However, I will say that  I do understand that you are not going to make a full-time income with a few Instagram stories sharing those products. So if the only way to really earn an income that supports you and your family is to recruit others under you, doesn’t that play right into the argument above?

Going back to the comment section of these Anti-MLM posts and those repping the companies are not looking any kinder than those who are calling them “huns” derogatorily. Some of the comments can start to feel like blind love or even a little cult-like in their responses. Let’s face it, it takes two to have a keyboard war (Anyone remember the JLO/Shakira debacle?) 

So here is my debacle, do we support our friends even if we do not believe in what they are doing? Do we dole out the likes and shares for the #bossbabe or #becauseof[insert company name nere] posts? If the product TRULY works for them, what is the harm in trying it for ourselves? But if we do that are we helping companies continue to take advantage of women for the sake of a profit, are we perpetuating a system designed to keep women in their place?

If you came here for an answer, or for an Anti or Pro MLM statement, you’re going to be disappointed. I’m moderate, I am right smack in the middle, I can see the argument on both sides. I do take products and do have links that I share, I like to think of it as more of an affiliated relationship. Does that make me better or just delusional? I don’t know.

Maybe like me you have tried joining one of these companies (or several companies) and decided it wasn’t for you. Or maybe you have spent more money than you are willing to say out loud but never found the success you were hoping for. You may feel like you agree with the Anti-MLM groups.

Or maybe you are a current marketer, consultant, distributor, independent retailer and you do not understand the Anti-MLM stance. You don’t feel like you are being taken advantage of and you do not see the harm in the income you are making now.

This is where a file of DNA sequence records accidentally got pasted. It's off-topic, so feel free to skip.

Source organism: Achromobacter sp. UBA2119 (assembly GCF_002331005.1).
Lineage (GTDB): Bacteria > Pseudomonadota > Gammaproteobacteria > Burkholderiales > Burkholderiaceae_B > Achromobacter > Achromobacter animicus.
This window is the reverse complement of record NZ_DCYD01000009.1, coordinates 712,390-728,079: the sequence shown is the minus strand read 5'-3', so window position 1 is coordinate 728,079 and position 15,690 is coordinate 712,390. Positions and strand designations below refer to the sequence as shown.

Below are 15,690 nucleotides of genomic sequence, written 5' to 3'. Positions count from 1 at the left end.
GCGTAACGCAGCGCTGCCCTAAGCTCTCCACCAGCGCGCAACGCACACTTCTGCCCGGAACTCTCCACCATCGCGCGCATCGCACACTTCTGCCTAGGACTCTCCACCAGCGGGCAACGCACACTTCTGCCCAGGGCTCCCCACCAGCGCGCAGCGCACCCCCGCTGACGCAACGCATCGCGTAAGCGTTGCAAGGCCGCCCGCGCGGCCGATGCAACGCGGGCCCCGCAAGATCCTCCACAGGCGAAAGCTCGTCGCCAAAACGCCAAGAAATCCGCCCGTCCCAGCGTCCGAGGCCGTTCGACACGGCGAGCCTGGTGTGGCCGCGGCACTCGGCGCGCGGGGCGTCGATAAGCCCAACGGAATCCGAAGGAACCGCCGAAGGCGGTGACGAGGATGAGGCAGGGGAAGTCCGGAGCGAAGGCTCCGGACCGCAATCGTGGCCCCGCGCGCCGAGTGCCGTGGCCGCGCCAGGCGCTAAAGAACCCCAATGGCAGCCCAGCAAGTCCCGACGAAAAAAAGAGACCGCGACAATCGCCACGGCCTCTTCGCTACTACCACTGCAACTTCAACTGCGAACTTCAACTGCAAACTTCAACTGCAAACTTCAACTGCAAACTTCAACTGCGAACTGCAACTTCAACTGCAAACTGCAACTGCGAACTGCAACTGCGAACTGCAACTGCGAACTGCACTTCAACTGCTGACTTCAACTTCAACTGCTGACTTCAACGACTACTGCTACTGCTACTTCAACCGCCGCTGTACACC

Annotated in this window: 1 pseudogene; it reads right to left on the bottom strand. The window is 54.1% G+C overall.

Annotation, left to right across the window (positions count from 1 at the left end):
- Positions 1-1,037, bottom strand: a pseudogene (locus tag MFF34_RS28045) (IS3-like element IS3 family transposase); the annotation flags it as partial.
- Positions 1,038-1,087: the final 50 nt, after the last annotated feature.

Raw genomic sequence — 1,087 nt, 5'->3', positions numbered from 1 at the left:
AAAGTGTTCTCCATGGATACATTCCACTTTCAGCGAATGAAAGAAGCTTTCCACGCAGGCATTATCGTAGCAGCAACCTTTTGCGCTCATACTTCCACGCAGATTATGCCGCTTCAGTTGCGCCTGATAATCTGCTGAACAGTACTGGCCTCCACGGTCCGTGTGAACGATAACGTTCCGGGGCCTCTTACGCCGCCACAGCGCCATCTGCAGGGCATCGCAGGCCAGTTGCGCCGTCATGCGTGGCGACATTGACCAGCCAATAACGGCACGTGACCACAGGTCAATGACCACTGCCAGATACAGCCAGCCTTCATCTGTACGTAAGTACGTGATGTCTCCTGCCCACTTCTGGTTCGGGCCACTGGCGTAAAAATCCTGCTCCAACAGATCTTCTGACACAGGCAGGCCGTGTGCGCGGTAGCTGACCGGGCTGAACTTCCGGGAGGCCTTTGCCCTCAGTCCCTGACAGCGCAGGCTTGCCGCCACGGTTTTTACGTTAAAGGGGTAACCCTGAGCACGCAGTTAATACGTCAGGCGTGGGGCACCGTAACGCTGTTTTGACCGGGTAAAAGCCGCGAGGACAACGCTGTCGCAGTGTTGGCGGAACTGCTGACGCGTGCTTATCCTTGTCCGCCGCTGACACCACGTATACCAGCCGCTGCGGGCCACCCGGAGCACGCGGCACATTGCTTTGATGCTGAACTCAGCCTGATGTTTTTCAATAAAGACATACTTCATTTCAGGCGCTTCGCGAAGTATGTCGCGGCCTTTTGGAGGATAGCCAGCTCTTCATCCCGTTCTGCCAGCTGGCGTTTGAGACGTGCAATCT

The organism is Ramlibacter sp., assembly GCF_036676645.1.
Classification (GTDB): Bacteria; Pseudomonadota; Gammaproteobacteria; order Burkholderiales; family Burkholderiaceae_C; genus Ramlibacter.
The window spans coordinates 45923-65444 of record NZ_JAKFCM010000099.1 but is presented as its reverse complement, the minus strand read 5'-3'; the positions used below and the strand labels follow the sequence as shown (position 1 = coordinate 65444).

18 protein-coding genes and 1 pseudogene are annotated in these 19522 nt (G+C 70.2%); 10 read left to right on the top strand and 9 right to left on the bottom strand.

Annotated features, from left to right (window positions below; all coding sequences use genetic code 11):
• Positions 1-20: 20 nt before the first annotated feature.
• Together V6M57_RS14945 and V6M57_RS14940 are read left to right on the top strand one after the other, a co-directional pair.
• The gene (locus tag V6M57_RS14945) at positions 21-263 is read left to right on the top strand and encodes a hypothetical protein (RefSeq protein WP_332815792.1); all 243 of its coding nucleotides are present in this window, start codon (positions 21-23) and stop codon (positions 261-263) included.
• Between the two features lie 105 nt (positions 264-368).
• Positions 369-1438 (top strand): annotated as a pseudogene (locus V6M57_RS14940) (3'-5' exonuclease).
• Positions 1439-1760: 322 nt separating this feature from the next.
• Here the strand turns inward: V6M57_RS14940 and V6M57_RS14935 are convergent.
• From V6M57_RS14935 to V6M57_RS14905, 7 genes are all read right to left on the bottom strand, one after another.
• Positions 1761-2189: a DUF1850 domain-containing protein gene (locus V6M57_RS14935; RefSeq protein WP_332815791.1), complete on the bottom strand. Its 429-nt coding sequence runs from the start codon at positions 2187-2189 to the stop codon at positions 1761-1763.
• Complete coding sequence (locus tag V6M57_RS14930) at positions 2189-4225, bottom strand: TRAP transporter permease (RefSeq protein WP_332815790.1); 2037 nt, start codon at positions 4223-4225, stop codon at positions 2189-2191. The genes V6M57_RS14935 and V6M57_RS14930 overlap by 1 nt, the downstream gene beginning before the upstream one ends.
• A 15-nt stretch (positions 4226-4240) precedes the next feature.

Can we all agree that it is not a good look when women go after each other and tear each other down? I feel like if there is anything we have learned over the last few years is that when the two extreme sides are standing across a line just yelling at each other it not only doesn’t change anything for the better and it also doesn’t change anyone minds!


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Jennifer is a Coastal Bend Native, born and raised in Ingleside. She began contributing to the Corpus Christi Moms Blog in 2018 and stepped up as the Community Engagement Coordinator in 2019. She is happiest when she is crafting, writing, or doing anything artistic. She loves music, especially ANYTHING from the 90's, and is often seen dancing around the kitchen to Nsync while cooking dinner. She is married to Derik and has two kids, Connor and Keeley (pronounced Key-Lee). Jennifer still feels like a novice when it comes to parenting and enjoys letting other moms know they are not doing life alone. She also admits she watches copious amounts of Netflix, but balances that out by reading to and with her kiddos as much as possible each day.